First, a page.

Are our schools being swamped by EU immigrants?

Janet Downs's picture

Schools all over England are not being swamped by the children of EU immigrants, analysis reported in Schools Week reveals.

 ‘The effects of EU immigration in terms of both numbers and their effects on academic attainment therefore appear very local, with most areas largely unaffected, a few areas heavily affected and London positively thriving, at least in terms of academic outcomes,’ said the report’s author, Dr Timo Hannay.

The challenges presented by a high influx of EU immigrant pupils, defined as “non-British, non-Irish white” (NBW), are ‘hyperlocal’, the report finds.  They are confined to areas such as Peterborough, Boston and London. 

The analysis shows the overall proportion of EU immigrant children in English schools is low: 4.9% in primary schools and 4.2% in secondary schools.   Nevertheless, this proportion represents thousands of children – places must be found for them.  That's why Stewart Jackson, MP for Peterborough, has long argued for extra funding to be targeted at affected areas.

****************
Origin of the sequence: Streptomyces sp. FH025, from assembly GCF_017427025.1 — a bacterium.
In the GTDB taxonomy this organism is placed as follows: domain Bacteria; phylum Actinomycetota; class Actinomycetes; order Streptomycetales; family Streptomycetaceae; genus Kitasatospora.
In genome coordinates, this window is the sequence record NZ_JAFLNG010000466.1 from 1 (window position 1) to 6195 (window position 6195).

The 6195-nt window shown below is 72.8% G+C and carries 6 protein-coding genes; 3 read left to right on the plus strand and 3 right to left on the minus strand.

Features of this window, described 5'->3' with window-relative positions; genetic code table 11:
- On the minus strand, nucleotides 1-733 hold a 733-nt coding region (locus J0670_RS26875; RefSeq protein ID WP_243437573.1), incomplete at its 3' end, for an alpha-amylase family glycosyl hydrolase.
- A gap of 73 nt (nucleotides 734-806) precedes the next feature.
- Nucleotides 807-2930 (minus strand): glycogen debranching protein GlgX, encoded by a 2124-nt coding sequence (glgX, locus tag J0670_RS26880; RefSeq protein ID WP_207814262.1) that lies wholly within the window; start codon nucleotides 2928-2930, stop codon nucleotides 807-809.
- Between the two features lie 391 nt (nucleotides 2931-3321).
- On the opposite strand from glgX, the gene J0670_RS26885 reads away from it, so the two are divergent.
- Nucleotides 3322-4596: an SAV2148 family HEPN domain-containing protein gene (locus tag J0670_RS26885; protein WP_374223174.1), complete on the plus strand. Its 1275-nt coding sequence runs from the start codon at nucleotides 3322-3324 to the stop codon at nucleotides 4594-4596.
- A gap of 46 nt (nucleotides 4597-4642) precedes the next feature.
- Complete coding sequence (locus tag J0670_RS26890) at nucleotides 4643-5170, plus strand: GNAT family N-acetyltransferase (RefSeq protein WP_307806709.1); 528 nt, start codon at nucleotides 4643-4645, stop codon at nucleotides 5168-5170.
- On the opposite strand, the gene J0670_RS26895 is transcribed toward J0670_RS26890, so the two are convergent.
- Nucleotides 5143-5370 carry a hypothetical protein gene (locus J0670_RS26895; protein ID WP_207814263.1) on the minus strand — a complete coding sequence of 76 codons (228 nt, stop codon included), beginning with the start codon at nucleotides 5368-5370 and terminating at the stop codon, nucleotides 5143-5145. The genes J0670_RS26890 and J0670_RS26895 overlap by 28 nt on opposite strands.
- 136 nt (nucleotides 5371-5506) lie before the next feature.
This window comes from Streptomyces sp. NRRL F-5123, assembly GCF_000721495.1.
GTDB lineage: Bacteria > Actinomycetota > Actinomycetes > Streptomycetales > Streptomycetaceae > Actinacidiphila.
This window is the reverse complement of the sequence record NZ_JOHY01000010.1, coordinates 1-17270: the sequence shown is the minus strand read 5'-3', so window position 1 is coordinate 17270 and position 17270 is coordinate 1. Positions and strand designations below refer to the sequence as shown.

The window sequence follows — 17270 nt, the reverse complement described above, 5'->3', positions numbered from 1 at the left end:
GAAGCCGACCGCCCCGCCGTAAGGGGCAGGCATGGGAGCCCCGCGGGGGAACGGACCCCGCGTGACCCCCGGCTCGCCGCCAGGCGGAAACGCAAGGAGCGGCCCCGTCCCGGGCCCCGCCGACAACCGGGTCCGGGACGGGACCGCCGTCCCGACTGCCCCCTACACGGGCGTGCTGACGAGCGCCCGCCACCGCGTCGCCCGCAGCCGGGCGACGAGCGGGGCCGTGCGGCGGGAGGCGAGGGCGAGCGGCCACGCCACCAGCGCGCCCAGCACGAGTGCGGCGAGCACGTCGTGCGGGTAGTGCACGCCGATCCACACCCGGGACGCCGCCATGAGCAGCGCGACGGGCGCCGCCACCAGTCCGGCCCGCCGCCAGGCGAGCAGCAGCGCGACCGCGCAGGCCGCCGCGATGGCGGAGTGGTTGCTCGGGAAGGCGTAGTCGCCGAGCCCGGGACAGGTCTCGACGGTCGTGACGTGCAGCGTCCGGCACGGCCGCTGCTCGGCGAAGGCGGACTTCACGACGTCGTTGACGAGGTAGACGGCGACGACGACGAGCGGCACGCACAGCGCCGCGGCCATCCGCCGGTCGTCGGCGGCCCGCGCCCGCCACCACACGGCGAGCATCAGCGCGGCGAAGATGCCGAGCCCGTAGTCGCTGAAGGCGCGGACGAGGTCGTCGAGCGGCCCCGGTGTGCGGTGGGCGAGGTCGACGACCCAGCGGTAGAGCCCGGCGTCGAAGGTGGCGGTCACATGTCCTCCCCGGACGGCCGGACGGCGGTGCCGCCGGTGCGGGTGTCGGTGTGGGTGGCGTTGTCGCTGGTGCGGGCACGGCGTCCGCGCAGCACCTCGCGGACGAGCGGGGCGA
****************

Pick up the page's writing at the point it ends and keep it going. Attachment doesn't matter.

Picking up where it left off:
It appears that from an attainment point of view, particularly in London, such investment would pay off:

‘…pupils at schools with fewer NBW pupils generally do better. But schools with few NBW pupils but with a similar make-up of pupils (i.e. FSM/non-FSM) do worse than schools with lots of NBW kids.’

It appears that an injection of EU immigrant pupils into schools with a large number of disadvantaged children is an advantage not a disadvantage.  This could be because their families place a high value on education, Dr Hannay suggests. 

This analysis is timely.  It deserves to be widely circulated to counteract the more sensational reports about the effect on English schools of EU migration.

*based on free school (FSM) eligibility/non-FSM


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